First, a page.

We arrived early for the ferry that would take us from Wellington to Picton on the South Island. The weather was pretty miserable until we neared Marlborough Sounds, when the sun came out and showed us the beautiful coastline. From the narrow entrance of the Sound, all the way to Picton, we enjoyed a picturesque cruise.
We travelled the Queen Charlotte Drive from Picton to Nelson and headed towards Mapua to visit Louise (Rachel's cousin) and John.
After a few fun days spent catching up and reminiscing, we headed west to Abel Tasman National Park. New Zealand has 13 national parks, of which ten are on the South Island. Our plan is to hit as many as possible.
The first of many coastal walks was from Marahau, north to Akersten Bay, an 9km up and down section of the Able Tasman Great Walk. The scenery throughout and the coastline was amazing. Although we were not doing the full walk, we wanted to cover as much as we could with day walks, which meant an 18km round trip.
Next, we headed to Totaranui, where we walked the section to Separation Point, a 17km round trip. At Separation Point, we scrambled down the steep rocky path to see fur seals and came across a false Gannet colony. In an attempt to attract the real thing, plastic gannets and a loudspeaker issuing gannet calls have been placed on the rocky outcrop. We were looking out across the huge Golden Bay towards Farewell Spit.
Golden Bay is where Abel Tasman (Dutch) arrived in 1642, 127 years before James Cook. The Dutch just didn't take the advantage of this earlier landing, otherwise Maori and Flemish would be the languages here.
Continuing on, we headed for Wharariki Beach. Access to this beach is a walk across some steep hills, then sand dunes. This beautiful beach with enormous rocks is NZ's most Instagrammed location. For good reason, it is a good looking place.
The following day we headed back to Farewell Spit and stopped to take another walk to a point that overlooked the Spit. Another steep track to amazing views and we were distracted by a Trig Point in the distance and the promise of better views ahead. We kept walking and the views were spectacular - somehow our walks seem to turn into double or triple the distance first mentioned......
We drove to the northern section of Kahurangi National Park, following the coastline of the shallow Whanganui Inlet and Westhaven Marine Reserve, continuing on to an informal campsite at the mouth of River Anatori. Rachel thought it wise to walk ahead of the van, to record events, as part of the road had recently been washed away. She had concerns that the small cliff remaining might give way!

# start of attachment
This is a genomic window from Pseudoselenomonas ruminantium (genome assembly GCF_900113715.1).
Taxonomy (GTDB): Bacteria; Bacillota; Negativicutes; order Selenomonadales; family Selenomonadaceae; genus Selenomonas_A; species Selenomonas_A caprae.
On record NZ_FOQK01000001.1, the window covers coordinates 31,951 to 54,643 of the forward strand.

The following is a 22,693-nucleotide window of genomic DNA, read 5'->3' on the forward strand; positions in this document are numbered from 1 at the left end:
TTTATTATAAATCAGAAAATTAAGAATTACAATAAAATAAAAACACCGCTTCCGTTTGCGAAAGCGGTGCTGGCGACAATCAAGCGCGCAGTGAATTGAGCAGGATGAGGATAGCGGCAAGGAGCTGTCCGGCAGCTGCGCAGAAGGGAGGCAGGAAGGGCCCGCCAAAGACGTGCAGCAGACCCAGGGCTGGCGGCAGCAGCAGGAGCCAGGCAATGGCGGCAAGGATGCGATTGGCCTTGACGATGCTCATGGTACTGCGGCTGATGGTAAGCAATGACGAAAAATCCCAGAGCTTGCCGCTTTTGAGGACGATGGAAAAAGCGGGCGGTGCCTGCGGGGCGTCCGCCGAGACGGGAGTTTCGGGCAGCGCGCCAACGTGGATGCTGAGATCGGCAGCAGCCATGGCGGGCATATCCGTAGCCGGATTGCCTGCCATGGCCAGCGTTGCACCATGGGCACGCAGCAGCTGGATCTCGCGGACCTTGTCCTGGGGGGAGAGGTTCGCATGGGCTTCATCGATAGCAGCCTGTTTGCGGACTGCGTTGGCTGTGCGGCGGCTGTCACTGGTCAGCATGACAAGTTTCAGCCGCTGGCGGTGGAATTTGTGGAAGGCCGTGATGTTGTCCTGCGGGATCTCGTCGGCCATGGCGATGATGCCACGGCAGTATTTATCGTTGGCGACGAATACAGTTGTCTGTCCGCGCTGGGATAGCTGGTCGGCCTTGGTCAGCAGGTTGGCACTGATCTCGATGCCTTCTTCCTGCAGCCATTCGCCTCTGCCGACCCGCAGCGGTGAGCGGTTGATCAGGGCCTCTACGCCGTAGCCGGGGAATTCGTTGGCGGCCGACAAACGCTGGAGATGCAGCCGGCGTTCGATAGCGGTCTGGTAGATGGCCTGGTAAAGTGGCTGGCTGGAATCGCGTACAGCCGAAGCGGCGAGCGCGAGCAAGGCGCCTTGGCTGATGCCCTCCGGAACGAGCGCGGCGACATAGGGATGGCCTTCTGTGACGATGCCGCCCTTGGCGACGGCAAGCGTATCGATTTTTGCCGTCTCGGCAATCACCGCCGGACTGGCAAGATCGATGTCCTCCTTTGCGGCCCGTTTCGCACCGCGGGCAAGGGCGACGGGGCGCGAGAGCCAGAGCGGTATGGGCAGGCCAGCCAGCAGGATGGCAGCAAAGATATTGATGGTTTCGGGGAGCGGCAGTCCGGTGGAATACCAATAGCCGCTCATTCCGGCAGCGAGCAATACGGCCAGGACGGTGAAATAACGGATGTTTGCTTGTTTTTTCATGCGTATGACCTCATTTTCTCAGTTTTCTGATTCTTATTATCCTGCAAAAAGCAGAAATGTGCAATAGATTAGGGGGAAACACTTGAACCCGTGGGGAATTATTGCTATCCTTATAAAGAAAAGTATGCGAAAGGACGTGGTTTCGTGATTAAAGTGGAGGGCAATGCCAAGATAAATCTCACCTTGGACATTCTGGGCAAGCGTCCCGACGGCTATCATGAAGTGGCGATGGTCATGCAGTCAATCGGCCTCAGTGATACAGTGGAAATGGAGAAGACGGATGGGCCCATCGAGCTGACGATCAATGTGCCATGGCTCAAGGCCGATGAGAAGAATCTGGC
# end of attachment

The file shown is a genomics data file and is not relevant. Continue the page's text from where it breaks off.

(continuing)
We ended up back in Golden Bay, at Takaka. On recommendation we visited Te Waikoropupu Springs. It was a short detour and as we left, Rachel spotted a sign with the words hydro-power on it. Another detour, as we ended up on a steep hike to an old gold-mining water race, used initially in the 1900's as part of a gold mining project. 2.6km of the water race, which diverted water from Campbell Creek, was re-purposed in 1929, when a small hydroelectric power station was built. The race was used to provide the station with the necessary water supply and brought the first electricity to Golden Bay. The power station operated until 1981, when a fault damaged the generating equipment. Some dedicated volunteers formed the Pupu Hydro Society and restored the station which began operating again in 1987. Rachel loves power stations, especially hydro ones.
It was time to return to cousin Louise for a mid-winter (NZ) Christmas dinner. This time cousin Stephen and his wife Janice were also visiting. Great fun with all the trimmings, paper hats and the obligatory trifle!
We took some time to explore the city of Nelson, before heading to Nelson Lakes, another national park with two lakes Rotoiti and Rotorua, sharing the same names as those on the North Island.
Rotoiti and its surrounds are stunning. Overlooking Rotoiti is Mount Robert. Rachel thought it would be fun to hike up to the look-out, 850m away. There is a running theme in this life of travel and I should know better and be better prepared. That 850m became a 13km hike on narrow and steep paths. One piece of luck though was that we met two serious hikers from Dunedin who made us a cup of tea at one of the huts.
The lakes were beautiful and the night sky always amazing. It was starting to get cold though. On our last morning, before we headed on towards the West Coast, we met Richard Cowan, a 76 year old kayaker, who was heading off across a very cold Lake Rotorua for a few days of solitude. After a chat, we waved goodbye and wished him well, watching as his kayak disappeared into the distance.